Story at-a-glance

  • The rates of iodine deficiency are increasing worldwide and studies suggest you may be at risk of iodine insufficiency even if you are living in a developed country
  • Low iodine levels are associated with fatigue, infertility, thyroid swelling (goiter) and other thyroid and nonthyroid health problems
  • Foods high in iodine include cheese, sea vegetables, strawberries and yogurt — as always, raw, grass fed, organic sources are best
  • Some of the best ways to determine if you are getting enough iodine include performing a simple skin test, taking an iodine-loading test or by completing bloodwork

By Dr. Mercola

Iodine deficiency and the thyroid conditions related to it are a serious public health concern. Several studies published earlier this year suggest iodine deficiency is re-emerging. While about 40 percent of the world’s population is thought to be at risk of iodine deficiency,1residents of developed countries are increasingly found to be lacking this essential nutrient.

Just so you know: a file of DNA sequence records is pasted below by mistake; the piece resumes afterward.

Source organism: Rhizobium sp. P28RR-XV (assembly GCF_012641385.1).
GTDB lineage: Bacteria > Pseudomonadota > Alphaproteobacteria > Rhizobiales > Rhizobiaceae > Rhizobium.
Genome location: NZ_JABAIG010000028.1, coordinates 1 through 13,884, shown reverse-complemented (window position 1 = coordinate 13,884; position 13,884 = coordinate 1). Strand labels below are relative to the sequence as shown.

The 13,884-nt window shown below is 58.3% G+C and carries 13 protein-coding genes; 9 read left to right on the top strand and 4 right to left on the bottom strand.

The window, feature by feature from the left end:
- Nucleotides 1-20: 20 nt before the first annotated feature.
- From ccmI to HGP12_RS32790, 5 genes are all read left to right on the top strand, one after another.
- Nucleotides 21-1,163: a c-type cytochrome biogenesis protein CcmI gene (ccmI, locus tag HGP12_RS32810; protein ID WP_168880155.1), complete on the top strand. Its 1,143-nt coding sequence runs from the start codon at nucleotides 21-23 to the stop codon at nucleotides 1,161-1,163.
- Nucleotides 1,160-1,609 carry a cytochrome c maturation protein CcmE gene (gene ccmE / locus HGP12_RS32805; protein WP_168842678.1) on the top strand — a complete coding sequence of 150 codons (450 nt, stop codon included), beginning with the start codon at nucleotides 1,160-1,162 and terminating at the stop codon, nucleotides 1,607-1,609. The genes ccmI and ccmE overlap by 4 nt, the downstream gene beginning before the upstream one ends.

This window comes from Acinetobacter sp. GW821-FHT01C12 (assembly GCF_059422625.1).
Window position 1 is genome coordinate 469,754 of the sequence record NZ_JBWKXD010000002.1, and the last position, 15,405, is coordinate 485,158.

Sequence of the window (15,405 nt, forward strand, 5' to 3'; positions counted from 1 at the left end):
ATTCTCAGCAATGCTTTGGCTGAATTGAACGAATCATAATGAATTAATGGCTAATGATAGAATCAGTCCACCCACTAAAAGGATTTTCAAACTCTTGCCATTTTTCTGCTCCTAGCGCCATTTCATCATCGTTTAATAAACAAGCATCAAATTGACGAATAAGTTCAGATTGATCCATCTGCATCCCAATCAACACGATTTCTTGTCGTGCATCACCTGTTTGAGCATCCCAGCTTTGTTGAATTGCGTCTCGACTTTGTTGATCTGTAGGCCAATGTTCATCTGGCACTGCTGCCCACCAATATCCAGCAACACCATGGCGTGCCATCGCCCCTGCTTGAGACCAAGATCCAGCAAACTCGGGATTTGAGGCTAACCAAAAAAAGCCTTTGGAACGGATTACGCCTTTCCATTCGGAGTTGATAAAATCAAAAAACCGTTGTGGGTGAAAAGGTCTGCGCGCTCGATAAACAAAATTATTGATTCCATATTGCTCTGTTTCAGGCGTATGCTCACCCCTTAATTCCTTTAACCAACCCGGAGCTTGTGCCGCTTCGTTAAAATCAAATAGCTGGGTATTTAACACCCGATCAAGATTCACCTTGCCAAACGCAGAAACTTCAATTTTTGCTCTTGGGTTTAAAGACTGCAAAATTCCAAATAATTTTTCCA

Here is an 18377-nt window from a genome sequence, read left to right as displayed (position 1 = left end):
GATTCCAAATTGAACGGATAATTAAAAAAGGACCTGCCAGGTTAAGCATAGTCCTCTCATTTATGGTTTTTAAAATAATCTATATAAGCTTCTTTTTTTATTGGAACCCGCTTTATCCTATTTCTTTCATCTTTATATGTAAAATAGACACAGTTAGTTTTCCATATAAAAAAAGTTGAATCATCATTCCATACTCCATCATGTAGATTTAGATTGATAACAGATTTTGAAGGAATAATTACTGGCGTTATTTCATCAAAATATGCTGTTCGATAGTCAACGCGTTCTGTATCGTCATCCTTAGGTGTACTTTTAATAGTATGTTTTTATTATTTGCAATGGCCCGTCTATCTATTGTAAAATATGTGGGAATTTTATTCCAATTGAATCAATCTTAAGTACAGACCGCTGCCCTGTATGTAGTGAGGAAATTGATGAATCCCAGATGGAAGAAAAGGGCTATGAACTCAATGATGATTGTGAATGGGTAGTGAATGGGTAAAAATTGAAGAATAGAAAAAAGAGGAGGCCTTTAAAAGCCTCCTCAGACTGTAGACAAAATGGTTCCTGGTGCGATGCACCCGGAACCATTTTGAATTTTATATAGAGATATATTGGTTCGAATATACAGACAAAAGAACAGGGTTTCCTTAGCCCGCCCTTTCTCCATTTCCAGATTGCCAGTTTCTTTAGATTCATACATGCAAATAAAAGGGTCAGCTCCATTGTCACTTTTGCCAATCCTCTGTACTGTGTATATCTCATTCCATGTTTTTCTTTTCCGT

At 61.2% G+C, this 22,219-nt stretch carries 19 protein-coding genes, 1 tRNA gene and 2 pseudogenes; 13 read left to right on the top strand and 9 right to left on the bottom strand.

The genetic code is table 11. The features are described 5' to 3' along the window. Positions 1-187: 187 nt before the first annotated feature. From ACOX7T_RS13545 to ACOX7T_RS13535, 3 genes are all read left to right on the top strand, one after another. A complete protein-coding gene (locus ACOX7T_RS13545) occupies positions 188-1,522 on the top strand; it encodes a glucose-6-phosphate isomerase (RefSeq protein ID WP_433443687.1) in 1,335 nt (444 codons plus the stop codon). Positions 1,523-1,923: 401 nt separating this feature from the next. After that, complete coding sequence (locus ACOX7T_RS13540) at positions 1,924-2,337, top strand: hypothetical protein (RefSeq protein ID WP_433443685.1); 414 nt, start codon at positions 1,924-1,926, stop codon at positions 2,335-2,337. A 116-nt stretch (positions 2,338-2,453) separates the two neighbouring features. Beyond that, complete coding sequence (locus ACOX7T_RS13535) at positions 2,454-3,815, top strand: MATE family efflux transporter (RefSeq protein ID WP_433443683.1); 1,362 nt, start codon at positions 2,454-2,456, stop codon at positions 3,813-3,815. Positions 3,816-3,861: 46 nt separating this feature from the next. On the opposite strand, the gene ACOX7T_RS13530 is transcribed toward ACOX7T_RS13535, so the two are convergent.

Your body cannot produce iodine so you must get if from your diet. Iodine is necessary to make thyroid hormones, which control your metabolism and other vital functions. Because your thyroid hormones also support proper bone and brain development in utero and during infancy, the proper intake of iodine is critically important for pregnant women, nursing mothers and their babies.

What Is Iodine and Why Is It Important?

As mentioned, iodine is an essential element needed for the production of thyroid hormone. Because your body does not make iodine, you need to be intentional to ensure you obtain sufficient amounts of this nutrient on a daily basis. Although iodine can be sourced from the foods you eat or through a supplement, many people eating a standard American diet generally get enough iodine simply by using table salt. I’ll say more about salt later in the article.